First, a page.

Man needs to give himself a perspective on nonknowledge in the form of death. Bataille
To 'realize' the concept of nothingness is not to see nothingness but to die. Levinas
There is an absolutely obvious, normal step, almost a command, a silent requirement to do what we should do in order to secure and improve our life. We want to succeed, to achieve something in this world. Our thinking, perceiving, behaving are shaped by a belief in (the improvement of our) life which guides us in our daily activities, in our moral and political attitudes. An alive thinking is consolidated on and on and this alive, healthy thinking constantly forms us as healthy, functional humans. And as humans we want that a healthy, alive world takes shape around our healthy habits.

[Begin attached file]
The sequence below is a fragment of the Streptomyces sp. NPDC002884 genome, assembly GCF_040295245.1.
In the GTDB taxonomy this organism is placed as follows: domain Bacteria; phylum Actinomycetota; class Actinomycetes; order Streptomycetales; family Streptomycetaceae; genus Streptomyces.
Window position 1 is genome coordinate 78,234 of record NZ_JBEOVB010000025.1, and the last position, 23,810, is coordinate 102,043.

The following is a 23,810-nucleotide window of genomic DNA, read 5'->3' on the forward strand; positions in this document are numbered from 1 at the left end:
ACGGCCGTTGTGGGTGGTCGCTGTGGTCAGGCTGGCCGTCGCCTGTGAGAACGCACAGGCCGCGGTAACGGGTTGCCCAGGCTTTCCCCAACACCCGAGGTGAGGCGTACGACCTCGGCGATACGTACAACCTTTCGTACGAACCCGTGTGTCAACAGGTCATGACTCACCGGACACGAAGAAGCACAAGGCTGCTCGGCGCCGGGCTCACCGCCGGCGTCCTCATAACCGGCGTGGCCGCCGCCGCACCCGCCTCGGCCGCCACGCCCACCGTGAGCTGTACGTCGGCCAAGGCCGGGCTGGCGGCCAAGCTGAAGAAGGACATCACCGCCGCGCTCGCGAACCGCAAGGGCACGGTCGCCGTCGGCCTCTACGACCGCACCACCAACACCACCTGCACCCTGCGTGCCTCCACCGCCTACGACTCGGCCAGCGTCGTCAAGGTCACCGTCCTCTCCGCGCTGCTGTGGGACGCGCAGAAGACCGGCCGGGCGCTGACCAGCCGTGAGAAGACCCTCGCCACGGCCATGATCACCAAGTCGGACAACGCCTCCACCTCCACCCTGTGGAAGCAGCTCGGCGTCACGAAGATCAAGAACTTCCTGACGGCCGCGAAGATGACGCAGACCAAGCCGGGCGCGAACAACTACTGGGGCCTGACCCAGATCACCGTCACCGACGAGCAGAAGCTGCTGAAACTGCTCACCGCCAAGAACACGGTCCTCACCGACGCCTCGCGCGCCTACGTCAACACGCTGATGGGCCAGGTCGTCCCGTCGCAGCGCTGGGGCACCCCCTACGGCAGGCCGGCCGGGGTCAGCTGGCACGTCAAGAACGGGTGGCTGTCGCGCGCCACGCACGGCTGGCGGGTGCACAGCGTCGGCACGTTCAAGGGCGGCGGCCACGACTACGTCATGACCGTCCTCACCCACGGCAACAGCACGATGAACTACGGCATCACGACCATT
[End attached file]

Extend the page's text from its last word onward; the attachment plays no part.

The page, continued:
William James witnessed how healthy thinking became a new religion or at least a new background for old religions in the middle of the 19th century when the advance of liberalism brought about “a victory of healthy-mindedness” over the morbidity of the old ‘hell-fire theology’. Healthy-mindedness believes in universal evolution, ‘general meliorism’, progress, and appreciates “the conquering efficacy of courage, hope, trust”. Healthy-mindedness fosters an optimistic “muscular attitude”, similar to the one implicit in ‘Don’t Worry Movement’ which has a motto that one is encouraged to repeat to oneself often: ‘youth, health, vigor!’. But healthy-mindedness brings also contempt: for doubt, fear, worry, and “all nervously precautionary states of mind”. For a healthy mind “the attitude of unhappiness is not only painful, it is mean and ugly”. It is impossible to maintain this healthy-mindedness without “zealously emphasizing the brighter and minimizing the darker aspects of the objective sphere of things at the same time . . . we divert our attention from disease and death as much as we can; and the slaughter-houses and indecencies without end on which our life is founded are huddled out of sight and never mentioned.”1